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I feel like that too, 1 foot in each camp, but I put most of my weight on the "treatment" foot. I am fine with letting them have eccentric interests and such, totally fine. I don't even think they should feel like they need to be in romantic relationships or friendships, as long as they are happy and feel accepted. However, if they are not functional, it's a real issue because then society has a whole has to pay for it. I don't see the goodness in letting them dysfunctional or not functional if we as society have to foot the bill for that when treatment has been shown to help.

 

Both of my siblings have said that they wished that they didn't have autism, because treatment is hard. My Aspie friend said he wishes he didn't have it. I've never, ever met an autistic person who said that they didn't want a cure but I believe you 100% when you say that you've encountered these individuals. Now, my siblings didn't want autism but they didn't like their treatment. Their medicine used to make them sick. Sensory issues, etc. However, NOT getting treatment was never an option for them (my sister was dragged kicking and screaming, eventually she submitted and it become part of her routine, she was so young when she started) and they were never exposed (until much later) to people that had autism that weren't treated. The school wanted to put my sister into a home essentially and then a special school and my parents fought for her to be integrated and she was never in "special ed". She had a tutor, paid for by public school, and that was it.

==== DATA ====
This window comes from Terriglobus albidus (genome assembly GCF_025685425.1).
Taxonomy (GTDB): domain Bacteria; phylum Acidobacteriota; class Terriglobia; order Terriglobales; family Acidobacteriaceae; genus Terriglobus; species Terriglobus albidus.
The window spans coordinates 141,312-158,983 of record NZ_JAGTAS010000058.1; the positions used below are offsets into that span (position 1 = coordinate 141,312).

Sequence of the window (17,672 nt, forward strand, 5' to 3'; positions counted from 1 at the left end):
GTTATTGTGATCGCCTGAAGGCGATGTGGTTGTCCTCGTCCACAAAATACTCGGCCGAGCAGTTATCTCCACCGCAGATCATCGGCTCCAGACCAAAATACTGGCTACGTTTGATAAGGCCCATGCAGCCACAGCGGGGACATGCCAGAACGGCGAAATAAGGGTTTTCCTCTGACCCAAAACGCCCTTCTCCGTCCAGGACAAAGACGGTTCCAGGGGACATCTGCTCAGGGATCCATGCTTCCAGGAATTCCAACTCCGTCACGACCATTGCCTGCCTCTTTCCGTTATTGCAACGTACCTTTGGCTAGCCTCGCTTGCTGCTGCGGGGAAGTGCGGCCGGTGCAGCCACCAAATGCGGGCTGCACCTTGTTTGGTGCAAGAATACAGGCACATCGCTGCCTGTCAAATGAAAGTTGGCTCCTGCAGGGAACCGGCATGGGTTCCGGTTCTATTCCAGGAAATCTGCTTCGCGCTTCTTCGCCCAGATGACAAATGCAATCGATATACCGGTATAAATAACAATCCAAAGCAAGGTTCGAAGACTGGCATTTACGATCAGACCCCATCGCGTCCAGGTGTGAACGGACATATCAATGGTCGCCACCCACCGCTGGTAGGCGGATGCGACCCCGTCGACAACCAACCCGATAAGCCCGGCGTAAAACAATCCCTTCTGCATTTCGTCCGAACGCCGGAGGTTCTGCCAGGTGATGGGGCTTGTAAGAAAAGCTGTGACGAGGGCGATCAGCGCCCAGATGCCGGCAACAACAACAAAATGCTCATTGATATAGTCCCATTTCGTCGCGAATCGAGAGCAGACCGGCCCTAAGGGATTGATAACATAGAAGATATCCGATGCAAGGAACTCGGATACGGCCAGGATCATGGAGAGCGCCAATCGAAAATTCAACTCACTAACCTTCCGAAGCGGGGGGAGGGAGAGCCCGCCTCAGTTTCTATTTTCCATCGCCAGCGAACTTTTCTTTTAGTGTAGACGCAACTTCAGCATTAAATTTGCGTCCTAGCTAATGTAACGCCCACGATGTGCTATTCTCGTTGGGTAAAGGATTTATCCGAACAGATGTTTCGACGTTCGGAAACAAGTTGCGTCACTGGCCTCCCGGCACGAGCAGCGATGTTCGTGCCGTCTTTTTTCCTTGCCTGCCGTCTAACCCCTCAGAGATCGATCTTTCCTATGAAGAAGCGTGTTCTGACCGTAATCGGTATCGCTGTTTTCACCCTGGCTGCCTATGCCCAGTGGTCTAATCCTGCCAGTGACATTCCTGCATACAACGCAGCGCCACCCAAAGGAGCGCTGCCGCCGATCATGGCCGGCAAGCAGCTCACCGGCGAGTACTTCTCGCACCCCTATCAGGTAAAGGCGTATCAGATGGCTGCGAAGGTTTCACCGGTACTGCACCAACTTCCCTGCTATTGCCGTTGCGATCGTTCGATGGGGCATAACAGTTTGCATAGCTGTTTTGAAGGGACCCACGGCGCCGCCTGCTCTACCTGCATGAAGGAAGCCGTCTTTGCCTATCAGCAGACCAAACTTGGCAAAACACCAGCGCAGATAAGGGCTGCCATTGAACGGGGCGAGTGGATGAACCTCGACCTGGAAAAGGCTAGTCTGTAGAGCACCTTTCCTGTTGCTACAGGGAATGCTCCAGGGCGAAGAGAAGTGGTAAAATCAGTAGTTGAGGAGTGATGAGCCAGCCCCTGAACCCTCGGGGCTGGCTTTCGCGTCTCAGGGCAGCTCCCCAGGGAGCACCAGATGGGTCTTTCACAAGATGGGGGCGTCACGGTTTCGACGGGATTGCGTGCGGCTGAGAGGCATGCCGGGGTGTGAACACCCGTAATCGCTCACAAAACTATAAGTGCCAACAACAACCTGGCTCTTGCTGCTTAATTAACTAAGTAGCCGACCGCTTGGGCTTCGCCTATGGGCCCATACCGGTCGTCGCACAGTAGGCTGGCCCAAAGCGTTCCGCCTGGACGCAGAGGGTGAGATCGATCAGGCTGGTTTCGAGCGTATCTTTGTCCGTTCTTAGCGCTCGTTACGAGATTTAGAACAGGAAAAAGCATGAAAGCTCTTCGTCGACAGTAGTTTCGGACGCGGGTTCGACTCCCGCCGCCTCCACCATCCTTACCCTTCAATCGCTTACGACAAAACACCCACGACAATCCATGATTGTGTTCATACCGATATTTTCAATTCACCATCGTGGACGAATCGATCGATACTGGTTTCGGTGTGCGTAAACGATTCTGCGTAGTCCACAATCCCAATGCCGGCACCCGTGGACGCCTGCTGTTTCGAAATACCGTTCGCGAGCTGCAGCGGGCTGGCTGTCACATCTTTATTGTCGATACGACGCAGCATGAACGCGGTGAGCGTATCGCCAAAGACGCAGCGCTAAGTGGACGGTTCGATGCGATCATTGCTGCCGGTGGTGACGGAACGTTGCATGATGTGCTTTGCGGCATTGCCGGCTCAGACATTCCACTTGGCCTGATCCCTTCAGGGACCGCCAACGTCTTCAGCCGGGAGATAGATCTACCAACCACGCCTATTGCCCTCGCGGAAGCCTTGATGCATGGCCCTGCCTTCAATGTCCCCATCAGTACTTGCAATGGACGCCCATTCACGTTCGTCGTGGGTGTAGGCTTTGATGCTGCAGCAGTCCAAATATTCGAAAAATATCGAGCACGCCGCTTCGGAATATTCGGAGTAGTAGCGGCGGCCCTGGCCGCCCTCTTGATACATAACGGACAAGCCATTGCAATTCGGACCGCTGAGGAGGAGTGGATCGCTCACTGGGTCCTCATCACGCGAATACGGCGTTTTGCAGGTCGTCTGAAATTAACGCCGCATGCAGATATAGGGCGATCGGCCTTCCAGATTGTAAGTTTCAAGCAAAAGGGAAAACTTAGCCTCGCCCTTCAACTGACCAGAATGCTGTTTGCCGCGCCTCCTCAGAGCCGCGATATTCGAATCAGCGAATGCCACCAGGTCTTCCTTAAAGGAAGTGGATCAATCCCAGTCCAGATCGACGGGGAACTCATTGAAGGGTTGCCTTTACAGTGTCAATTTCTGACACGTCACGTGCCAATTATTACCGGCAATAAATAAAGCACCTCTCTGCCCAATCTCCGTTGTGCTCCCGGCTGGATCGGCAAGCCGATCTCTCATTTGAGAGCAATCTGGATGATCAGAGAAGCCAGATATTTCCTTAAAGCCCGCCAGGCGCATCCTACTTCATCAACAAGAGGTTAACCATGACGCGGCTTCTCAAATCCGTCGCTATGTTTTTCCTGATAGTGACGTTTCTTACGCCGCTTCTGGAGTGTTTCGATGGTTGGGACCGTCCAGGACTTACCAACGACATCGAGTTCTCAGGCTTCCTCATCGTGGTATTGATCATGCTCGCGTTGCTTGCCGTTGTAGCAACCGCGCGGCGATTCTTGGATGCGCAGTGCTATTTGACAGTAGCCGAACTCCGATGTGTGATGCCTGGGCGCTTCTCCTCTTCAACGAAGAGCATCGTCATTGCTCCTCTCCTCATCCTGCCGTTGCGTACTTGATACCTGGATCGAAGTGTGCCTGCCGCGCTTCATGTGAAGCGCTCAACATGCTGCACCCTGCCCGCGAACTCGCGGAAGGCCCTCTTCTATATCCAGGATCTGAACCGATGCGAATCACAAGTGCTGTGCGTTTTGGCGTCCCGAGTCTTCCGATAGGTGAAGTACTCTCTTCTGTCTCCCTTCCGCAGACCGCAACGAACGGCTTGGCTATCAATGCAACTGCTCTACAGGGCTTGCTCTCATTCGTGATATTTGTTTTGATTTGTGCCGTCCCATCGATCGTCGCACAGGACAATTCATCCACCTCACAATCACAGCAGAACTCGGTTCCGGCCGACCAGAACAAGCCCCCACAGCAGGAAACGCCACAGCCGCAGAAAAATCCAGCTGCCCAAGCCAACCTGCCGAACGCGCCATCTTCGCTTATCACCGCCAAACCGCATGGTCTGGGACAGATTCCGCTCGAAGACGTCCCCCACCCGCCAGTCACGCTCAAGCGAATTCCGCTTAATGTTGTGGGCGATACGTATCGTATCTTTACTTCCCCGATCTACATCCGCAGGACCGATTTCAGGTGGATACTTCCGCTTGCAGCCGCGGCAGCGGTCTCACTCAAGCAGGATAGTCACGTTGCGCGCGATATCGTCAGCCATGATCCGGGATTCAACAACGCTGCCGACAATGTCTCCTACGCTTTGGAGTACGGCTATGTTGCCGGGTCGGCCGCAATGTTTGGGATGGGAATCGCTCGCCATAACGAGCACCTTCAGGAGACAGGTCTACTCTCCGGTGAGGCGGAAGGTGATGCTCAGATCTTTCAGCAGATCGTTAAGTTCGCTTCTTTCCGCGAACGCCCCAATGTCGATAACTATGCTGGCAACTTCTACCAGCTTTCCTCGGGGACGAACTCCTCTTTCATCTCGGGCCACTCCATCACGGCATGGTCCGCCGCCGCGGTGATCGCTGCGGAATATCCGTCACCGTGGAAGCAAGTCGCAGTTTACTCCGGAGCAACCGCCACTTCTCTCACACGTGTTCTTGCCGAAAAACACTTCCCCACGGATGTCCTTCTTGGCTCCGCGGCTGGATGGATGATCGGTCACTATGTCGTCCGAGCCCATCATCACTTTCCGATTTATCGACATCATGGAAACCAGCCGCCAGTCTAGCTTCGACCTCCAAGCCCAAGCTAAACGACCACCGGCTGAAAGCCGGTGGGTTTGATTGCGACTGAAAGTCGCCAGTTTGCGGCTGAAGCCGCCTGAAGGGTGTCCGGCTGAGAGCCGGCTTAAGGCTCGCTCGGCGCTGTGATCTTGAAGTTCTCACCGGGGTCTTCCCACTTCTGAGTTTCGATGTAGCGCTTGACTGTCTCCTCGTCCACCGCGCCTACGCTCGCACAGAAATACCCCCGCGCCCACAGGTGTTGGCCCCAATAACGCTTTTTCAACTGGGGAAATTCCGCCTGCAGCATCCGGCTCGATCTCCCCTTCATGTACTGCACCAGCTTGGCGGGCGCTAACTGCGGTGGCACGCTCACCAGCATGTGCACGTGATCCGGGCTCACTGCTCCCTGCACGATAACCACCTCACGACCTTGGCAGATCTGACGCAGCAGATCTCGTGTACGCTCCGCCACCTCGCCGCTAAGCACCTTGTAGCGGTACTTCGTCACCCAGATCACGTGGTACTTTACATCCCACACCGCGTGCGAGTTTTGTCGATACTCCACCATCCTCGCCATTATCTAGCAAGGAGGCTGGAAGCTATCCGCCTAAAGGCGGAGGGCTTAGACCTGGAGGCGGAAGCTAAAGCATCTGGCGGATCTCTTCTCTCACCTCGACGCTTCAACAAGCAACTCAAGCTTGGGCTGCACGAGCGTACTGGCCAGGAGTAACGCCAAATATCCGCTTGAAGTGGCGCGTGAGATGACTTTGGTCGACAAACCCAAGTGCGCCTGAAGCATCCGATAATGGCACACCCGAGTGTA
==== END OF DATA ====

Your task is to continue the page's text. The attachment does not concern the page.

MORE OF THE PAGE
People aborting autistic babies in the future? I don't think autism will go away completely. People can test for and abort Downs kids and we still have people with Downs Syndrome. I truthfully don't see it as a bad thing. If someone truly doesn't want or can't handle having an autistic child, I think it's better that they abort than have the child go unloved. Even my brother agrees with me on this.

 

The dysfunction part, I hate that part. It's such a defining disorder for my whole family and yet 3/5 of us don't know what it's like too have it. I've read that it's been described like an extremely mild but slightly bad psychedelic experience (in terms of thoughts, not the visualization), the confusion, the thought processes, how they see patterns in EVERYTHING, hyperfocus, and even the absence of time perception. Oh, and isolation.

 

It's horrible.

I hope for the day that it is no longer here and me and my family will have long since passed on and we'll be remembered well, but people will say "I'm really glad that we no longer have autism".